Marketing Systems Personalize your Story

Many customers see your business as a faceless corporation that doesn’t care much about them, their needs or their wants. Though this isn’t true for most companies, if you don’t have a personalized touch to the way you engage with your customers you’re sending the wrong message. But it’s impossible to have a personal relationship with every customer. Right?

Well, with the advanced marketing technologies available today, you would be surprised at how close you can get to personalized, customized conversations with your customers. You no longer need hundreds of customer service reps sitting in a call center someplace. By using social media channels, chatbots, instant messaging and SMS marketing from reputable service providers, you can build real-time, authentic dialog with your target customers.

Marketing Systems Generate Customer Loyalty

Furthermore, that conversation doesn’t stop after you close the cash register. In fact, a large part of keeping customers engaged with your brand requires a consistent and authentic stream of communication with them before and after the sale. If a customer isn’t satisfied with an aspect of your product or service, then they need to know they can rely on you to sort out the problem quickly. Conventional wisdom suggests that customers expect perfection. But at TopRight, we’ve found that conventional wisdom isn’t always wise. The truth? Customers don’t expect you to be perfect. They just want to know that you’ll be there to help them out when something goes wrong. How you handle a service breakdown can often lead to a customer loyalty breakthrough. In fact, 94% of customers who have problems solved without hassle say they would purchase from a company again. With that earned loyalty, it’s not uncommon to find customers telling your customer service recovery story (which has now become their story) to their friends and family.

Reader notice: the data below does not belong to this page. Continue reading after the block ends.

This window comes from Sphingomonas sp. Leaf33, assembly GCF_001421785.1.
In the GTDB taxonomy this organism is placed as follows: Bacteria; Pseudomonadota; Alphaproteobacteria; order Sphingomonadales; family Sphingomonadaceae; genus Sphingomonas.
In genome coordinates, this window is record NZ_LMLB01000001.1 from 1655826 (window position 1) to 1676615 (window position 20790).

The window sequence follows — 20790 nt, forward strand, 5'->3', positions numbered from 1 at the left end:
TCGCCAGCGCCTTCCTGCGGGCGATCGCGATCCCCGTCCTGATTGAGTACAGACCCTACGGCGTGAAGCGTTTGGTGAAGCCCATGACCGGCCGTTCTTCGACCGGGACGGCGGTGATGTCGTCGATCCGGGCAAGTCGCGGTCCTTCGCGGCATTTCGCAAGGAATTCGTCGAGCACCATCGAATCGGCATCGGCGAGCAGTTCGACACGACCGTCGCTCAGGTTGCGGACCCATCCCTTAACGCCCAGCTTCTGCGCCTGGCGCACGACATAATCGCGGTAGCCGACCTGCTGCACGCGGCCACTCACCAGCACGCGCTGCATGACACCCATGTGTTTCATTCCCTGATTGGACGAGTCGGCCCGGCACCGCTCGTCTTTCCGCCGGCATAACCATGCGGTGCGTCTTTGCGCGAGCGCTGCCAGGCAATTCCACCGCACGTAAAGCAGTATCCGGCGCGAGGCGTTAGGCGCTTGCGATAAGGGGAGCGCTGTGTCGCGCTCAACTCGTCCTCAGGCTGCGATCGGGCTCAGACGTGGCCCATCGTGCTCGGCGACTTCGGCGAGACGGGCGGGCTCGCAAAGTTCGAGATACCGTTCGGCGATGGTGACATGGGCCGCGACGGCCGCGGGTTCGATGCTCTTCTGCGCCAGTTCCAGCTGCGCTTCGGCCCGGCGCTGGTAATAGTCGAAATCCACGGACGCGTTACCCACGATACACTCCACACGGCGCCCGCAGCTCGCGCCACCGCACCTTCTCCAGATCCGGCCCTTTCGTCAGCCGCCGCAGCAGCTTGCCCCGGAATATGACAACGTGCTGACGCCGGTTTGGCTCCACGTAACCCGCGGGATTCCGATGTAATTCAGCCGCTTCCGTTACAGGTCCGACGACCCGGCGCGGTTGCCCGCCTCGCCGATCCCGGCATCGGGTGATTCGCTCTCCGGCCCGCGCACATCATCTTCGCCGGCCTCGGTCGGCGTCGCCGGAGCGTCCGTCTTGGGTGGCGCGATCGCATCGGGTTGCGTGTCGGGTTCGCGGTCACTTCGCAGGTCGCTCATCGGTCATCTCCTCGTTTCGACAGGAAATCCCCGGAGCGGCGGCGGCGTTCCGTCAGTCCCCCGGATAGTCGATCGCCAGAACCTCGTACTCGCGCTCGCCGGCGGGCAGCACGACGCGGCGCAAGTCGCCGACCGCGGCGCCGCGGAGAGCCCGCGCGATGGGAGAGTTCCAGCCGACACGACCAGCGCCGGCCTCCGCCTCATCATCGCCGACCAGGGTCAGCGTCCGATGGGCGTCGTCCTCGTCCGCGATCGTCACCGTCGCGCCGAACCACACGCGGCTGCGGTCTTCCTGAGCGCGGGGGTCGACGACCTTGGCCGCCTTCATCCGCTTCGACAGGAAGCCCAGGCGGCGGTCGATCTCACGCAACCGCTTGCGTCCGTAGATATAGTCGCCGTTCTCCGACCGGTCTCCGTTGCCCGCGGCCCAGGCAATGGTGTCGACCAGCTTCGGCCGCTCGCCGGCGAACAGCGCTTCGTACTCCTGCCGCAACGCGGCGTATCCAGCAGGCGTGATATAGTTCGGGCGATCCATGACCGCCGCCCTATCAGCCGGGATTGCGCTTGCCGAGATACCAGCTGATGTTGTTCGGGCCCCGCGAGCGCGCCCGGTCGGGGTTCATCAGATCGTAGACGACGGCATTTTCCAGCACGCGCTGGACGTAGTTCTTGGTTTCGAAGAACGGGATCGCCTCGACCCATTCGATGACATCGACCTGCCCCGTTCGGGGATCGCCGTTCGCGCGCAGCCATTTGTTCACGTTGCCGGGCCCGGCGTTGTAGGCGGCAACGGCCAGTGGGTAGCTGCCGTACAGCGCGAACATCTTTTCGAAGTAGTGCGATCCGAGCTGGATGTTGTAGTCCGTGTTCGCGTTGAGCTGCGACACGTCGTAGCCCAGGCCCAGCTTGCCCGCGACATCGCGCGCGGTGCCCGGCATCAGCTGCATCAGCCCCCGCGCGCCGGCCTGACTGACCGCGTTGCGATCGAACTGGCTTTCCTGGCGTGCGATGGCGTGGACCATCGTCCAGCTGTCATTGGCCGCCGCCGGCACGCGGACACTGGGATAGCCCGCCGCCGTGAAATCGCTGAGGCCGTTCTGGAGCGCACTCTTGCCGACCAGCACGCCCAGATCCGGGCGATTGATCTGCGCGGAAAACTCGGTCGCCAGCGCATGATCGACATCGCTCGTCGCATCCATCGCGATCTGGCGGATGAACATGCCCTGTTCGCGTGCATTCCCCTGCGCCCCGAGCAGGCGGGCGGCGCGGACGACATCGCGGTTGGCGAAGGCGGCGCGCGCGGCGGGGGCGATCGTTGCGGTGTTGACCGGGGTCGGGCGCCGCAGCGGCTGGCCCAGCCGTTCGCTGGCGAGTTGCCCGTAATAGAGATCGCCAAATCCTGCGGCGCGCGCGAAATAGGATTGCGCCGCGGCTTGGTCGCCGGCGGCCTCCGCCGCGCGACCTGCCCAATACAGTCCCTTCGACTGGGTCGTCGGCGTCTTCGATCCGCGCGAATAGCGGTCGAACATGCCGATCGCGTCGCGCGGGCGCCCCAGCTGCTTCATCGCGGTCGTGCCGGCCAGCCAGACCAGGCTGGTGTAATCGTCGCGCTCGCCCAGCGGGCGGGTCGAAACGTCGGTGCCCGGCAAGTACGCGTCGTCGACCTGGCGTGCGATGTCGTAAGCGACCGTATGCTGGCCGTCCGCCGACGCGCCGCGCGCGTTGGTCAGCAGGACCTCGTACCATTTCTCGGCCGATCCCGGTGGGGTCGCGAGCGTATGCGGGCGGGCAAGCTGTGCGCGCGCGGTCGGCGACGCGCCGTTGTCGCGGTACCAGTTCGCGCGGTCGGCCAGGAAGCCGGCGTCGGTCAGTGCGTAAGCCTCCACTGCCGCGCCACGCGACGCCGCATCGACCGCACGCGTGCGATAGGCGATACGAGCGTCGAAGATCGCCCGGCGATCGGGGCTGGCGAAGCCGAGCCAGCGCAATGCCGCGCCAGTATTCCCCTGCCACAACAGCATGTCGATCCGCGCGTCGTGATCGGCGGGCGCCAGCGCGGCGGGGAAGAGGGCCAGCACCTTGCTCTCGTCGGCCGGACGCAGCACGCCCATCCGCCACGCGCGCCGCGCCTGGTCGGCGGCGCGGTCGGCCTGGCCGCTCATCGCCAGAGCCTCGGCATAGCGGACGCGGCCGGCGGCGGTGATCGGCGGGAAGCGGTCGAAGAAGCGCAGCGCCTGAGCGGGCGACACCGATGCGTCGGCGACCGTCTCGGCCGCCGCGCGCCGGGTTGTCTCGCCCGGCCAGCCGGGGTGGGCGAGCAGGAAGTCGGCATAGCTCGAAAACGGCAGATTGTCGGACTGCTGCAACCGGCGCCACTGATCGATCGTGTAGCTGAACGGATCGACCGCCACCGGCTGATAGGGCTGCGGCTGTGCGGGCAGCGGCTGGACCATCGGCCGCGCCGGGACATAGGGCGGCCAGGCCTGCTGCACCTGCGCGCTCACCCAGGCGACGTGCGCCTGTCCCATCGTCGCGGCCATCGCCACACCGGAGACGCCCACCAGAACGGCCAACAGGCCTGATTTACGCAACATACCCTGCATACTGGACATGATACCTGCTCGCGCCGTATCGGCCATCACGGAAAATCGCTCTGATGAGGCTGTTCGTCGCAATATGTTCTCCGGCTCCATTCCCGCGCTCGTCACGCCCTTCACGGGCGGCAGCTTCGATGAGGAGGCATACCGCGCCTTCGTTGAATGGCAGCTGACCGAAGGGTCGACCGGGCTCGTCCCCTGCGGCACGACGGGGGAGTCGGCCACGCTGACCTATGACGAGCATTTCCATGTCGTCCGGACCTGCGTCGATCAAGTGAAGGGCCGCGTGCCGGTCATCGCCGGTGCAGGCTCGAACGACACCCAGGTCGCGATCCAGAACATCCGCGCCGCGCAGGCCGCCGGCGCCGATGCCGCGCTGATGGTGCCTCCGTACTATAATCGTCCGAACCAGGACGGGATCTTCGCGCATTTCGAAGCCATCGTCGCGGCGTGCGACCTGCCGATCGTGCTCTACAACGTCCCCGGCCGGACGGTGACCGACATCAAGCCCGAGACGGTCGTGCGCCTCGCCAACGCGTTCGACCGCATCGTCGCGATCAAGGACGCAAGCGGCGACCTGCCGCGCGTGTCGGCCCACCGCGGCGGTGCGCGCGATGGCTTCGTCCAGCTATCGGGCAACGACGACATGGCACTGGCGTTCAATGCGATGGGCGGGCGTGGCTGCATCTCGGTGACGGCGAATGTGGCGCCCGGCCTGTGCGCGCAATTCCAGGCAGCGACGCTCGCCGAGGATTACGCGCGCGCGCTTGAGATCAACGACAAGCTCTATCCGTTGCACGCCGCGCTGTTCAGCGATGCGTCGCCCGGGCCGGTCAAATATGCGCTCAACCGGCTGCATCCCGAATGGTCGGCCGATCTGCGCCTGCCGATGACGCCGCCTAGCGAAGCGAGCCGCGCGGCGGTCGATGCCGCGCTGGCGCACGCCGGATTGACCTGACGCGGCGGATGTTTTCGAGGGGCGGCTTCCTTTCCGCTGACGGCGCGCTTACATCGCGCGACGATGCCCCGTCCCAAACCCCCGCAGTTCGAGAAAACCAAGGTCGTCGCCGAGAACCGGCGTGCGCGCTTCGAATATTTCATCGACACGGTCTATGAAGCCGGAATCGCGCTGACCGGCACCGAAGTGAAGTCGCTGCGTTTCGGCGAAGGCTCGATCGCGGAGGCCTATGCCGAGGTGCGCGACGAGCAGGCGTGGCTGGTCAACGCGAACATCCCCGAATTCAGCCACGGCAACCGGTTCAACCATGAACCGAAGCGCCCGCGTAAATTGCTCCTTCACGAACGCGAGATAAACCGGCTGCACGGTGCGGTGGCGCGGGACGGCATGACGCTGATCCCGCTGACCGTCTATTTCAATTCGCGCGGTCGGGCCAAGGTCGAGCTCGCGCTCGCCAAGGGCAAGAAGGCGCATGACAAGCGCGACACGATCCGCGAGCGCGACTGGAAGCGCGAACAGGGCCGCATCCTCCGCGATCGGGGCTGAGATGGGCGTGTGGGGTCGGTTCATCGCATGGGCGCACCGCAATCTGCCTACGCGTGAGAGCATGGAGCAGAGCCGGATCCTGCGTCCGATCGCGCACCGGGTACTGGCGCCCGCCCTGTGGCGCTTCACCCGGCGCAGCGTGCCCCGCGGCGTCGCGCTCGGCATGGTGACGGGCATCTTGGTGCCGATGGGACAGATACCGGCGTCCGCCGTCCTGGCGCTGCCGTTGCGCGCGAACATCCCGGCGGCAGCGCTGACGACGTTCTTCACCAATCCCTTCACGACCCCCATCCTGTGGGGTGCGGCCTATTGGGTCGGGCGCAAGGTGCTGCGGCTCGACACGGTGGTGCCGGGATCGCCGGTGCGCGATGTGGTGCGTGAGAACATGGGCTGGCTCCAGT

If you take a traditional approach to customer service – i.e. set up a “customer service department”, hire a bunch of CSRs and view it as just another cost of doing business, you’re really missing out on a tremendous marketing opportunity. Traditional customer service is broken. The best brands view customer service as an opportunity to dynamically learn from the market and they put marketing systems in places to reinforce their brand story at every touchpoint with their customers.

In my new book, “Marketing, Interrupted,” I share many stories about company leaders who have created remarkable customer experiences by taking a transformational marketing approach. I’ve interviewed and researched marketers, thought leaders, brands, and organizations that are interrupting “marketing as usual,” maybe even going a little crazy — and succeeding.

Author: Dave Sutton